beauty overshadowed

 

Sometimes I feel that beauty has gone out of fashion.  All around us beauty sits waiting to be discovered, to be noticed, to be appreciated.  We are busy getting annoyed at some political wrangle, getting frightened over threats beyond our control, getting apathetic because we are overwhelmed.  Beauty sits waiting for a glance and in return she lifts us up, makes us draw a quick breath of joyful surprise. So, even if she is out of fashion, I present her today in two forms.  One is the just opening flower…plumeria or frangipani or as I sometimes call her ” Hawaiian girl’s ear flower” .  She smells like vanilla and as you see, she has kept me waiting all summer in hopes of this cluster of blooms.  The flowers are formed as twists and they slowly unfurl in hot humid weather.

The other picture is of a sunset over Georgian Bay.  I have never seen one quite like it.

Woody Woodpecker

 

Ladies and gentlemen… here he is, fresh from Hollywood, just as raucous, cheeky and impudent as ever… your favorite and mine, Woody Woodpecker! It is very hot and sunny in Muskoka.  Confused birch trees are gently dropping their small brown leaves in the still air. Not a breath of wind disturbs the bees as they gather the last of clover nectar.   All is tranquil until Woody appears on the scene.  With a series of screeches he flaps around the property, examining the bark of various trees.  After a few half-hearted pecks he immerses himself in the leaves and branches of a choke cherry tree and makes a feast of the ripe fruit.  He hangs upside down, his red poll conspicuous in the leaves.  With a squawk he flies off to the next fruit tree, cackling as he goes,.  He flies very low from one tree to another so that I sometimes get the impression he is dive bombing me. The white underside of his wings make a show as he flaps around from one tree to another.

I always loved  cartoon Woody Woodpecker for his naughty ways and loud voice.  Well, here he is in the flesh and feathers! He hung out in our back lot all afternoon and probably went off to scare up a little feminine companionship with his cackling laugh and pesky ways.  Never a dull moment with Woody!

Snow Sculpture 2020

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The town is full of snow sculptures. This one is mine. What caprice of wind and snow crystals, driven into my sheltered garden made this form? Layered and swirled, like thick cream or icing, fine and sugary, it sits transforming my old yard furniture into an untouchable beauty. There’s such a variety of line and texture that I could look at it for a long time. Is it just that ordinary spot where I sit and have a drink or entertain friends when it’s too hot or humid or dark to eat indoors?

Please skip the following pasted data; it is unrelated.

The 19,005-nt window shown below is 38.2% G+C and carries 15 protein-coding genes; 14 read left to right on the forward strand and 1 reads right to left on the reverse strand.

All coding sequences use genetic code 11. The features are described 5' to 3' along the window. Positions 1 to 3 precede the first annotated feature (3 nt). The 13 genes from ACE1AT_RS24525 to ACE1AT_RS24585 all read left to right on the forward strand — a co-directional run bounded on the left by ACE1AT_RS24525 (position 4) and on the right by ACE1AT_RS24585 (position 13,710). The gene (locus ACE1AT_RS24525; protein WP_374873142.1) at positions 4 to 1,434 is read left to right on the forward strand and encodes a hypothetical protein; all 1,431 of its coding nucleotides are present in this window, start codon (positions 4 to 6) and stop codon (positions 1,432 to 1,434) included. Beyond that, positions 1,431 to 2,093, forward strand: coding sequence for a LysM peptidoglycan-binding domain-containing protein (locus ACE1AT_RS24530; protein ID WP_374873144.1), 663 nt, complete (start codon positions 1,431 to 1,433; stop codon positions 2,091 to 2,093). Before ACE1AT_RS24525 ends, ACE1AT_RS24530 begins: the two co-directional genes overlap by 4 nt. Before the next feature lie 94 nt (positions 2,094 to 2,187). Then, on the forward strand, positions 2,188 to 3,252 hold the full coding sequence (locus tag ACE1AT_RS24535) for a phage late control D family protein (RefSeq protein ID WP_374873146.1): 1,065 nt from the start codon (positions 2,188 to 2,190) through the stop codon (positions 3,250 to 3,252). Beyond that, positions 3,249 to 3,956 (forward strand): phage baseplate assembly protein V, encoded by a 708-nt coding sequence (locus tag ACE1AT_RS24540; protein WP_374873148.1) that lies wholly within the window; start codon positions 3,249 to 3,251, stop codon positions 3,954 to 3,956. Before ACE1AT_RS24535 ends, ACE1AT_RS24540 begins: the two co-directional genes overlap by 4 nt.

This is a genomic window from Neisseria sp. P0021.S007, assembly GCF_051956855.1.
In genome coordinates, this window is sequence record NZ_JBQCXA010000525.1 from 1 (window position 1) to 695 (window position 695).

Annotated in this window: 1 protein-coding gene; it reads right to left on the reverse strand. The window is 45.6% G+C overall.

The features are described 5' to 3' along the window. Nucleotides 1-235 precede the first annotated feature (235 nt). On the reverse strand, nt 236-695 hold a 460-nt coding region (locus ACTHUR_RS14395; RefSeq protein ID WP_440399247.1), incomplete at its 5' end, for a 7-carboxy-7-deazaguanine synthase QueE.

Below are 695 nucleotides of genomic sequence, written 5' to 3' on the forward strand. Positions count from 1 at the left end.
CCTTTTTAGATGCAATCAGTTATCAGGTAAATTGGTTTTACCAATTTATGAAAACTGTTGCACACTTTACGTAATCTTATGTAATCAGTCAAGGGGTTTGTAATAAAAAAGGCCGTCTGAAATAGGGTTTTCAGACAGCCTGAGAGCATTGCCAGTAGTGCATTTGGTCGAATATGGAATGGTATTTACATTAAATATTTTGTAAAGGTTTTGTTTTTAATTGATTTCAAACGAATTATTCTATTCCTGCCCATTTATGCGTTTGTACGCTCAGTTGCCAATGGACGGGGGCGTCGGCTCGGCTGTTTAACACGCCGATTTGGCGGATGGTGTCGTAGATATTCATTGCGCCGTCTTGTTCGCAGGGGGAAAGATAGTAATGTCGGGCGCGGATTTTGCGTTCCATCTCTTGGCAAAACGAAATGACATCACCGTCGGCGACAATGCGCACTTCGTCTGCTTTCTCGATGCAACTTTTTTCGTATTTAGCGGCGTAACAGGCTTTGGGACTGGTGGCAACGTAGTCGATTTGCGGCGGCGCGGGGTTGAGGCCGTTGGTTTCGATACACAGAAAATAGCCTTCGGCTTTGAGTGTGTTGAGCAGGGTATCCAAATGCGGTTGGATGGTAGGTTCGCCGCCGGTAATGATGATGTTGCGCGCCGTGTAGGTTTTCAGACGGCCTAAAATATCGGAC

In Spring I sit outside alone, in my warm jacket that shields me from the cool breeze. When the crocuses are just up or when the daffodils are still sheathed in that sap-scented green that means life, life again I sit out there alone. How many winters, how many summers?

Feast of the Three Kings

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Yes, I’m a day late. The kings were late too, right. This image is taken from the stunning collection of nativity scenes from all over the world that is housed in St. Joseph’s Oratory here in Montreal. I know, the picture is not stunning but – be proud of me – it’s the first picture I have ever transferred from my phone to WordPress.  Marvel at this modern miracle. The nativity scenes at the Oratory show how people from all over depicted their idea of the Nativity mirrored by their own culture. The good news is that the whole collection is on permanent display, year-round. There is even an activity room for the kids where they can make their own Nativity figures and drawings.

In fact, I went to the Oratory yesterday, close to a site of an errand, to do my outdoor cardio. There is a formidable set of outside steps where summer pilgrims sometimes ascend on their knees. To be honest, one used to see a lot more of that in years gone by. Having huffed and puffed up to the top I decided to explore one of the staple tourist attractions in our city. This huge building houses a vast church with a formidable organ, a smaller chapel, a mysterious and candle-lit foyer with various relief sculptures of St. Joseph and even the crypt of Frere Andre. Even though he has now been made a saint, no one calls him anything but Frere Andre. He was the humble doorkeeper at the college across the street for many years. It is through his force of will and mobilization that this complex was built. Of course, that was in the old Catholic Quebec of the early 1900’s.

I always thought St. Joseph got a bit of a raw deal and I love his trade, his devotion to family and work. Frere Andre was like that too. Just an ordinary guy who did extraordinary things.